Kenneth D. Lewis, CEO of Bank of America, says he generally opposes special bonuses, though his company has paid them to Hammonds and others. "Why should I as a CEO have a safety net that my teammates don't?" he asks. Several years ago he dropped such protections for himself when he chose to work without an employment contract. But he's resigned to doling out merger windfalls. "I just think of it as a price you have to pay" to get a target company's CEO to submit to being taken over, he says. "My wife asks me after some of these deals: 'Tell me again -- who won?"'

    Even as many investors assume that they've seen the end of the executive-pay excesses that flourished during the late-1990s bubble, a new Gilded Age is under way. The explosion of merger-related payouts raises the question of whether CEOs are doing deals more for their own benefit than for their shareholders, says James P. Melican, president of Proxy Governance Inc., which advises pension funds and other institutional investors. "Mergers are tarnished when it appears that managements have negotiated lucrative employment contracts for themselves with the acquiring company."

    Companies that provide the payouts dispute that, of course, and some contend that the extent of their largesse is exaggerated. Georgia-Pacific and a number of others point out that the bulk of their CEO packages consists of unvested stock and options from which top execs eventually would profit regardless of whether there is a merger. But Delves Group and most other executive-pay experts say that to get a full picture of how some CEOs benefit from mergers, it's appropriate to include stock and options whose vesting is accelerated. Eyler of Toys 'R' Us and Hammonds of MBNA declined through spokespeople to comment.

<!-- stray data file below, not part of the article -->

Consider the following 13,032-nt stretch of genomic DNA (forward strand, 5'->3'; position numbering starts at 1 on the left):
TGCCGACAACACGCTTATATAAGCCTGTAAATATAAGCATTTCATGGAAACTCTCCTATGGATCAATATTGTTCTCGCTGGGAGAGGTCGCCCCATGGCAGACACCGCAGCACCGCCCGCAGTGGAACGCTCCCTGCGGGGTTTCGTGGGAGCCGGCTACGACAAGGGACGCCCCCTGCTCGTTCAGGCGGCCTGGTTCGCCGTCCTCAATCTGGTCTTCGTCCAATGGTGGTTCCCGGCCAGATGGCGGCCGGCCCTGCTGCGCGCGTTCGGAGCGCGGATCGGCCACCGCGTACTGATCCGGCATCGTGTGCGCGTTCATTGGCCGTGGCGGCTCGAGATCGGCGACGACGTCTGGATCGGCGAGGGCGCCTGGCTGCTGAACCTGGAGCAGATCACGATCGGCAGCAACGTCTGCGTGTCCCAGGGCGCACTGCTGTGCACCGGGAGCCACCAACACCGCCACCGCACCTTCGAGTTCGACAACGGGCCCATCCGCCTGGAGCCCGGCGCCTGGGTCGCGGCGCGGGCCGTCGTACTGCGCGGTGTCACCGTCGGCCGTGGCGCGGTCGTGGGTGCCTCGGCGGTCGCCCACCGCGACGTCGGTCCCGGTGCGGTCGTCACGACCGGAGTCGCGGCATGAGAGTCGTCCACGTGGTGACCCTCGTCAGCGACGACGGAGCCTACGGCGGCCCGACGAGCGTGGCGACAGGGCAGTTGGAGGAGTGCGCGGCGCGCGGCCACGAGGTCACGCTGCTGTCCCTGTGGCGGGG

The roots of this latest twist in lavish executive pay can be traced to the 1980s. In response to threats of hostile takeovers, many companies promised CEOs "golden parachutes": special payments if control of the company suddenly changed hands. Corporate boards defended the arrangements as necessary to prevent executives from resisting reasonable deals to protect their turf and paychecks.

    Today, though, most merger-payout provisions look like golden bungee cords. They apply to friendly deals, and CEOs often bounce right back to the newly merged combination, where they continue to earn impressive annual paychecks. In addition to Gillette's Kilts, who is staying with P&G through next fall, MBNA's Hammonds will remain at Bank of America to run its credit-card unit. Providian Financial Corp.'s CEO, Joseph W. Saunders, oversees credit-card services at his company's acquirer, Washington Mutual Inc., while collecting an estimated $14 million in merger-related compensation. Without confirming that figure, Washington Mutual said in a statement that "the former Providian board put in place a compensation package designed to reward the management if they created a lot of value for shareholders. Saunders and his team did add a lot of value to Providian."